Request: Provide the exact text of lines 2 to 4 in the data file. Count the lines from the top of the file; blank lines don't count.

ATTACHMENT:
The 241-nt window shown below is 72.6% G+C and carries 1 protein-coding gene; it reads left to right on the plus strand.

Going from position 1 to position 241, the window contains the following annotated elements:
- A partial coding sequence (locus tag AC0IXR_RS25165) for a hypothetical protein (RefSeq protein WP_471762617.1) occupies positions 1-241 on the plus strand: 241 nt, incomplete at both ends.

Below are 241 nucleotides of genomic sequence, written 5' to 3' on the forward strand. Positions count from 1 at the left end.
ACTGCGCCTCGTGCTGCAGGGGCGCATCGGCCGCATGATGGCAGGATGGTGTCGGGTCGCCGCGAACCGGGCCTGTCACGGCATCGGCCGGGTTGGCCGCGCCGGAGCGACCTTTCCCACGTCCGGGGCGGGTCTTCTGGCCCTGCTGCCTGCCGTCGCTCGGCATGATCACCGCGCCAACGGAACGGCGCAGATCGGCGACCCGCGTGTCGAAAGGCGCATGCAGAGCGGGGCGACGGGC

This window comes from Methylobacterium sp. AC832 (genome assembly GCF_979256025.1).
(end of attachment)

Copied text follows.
Going from position 1 to position 241, the window contains the following annotated elements:
- A partial coding sequence (locus tag AC0IXR_RS25165) for a hypothetical protein (RefSeq protein WP_471762617.1) occupies positions 1-241 on the plus strand: 241 nt, incomplete at both ends.

Below are 241 nucleotides of genomic sequence, written 5' to 3' on the forward strand. Positions count from 1 at the left end.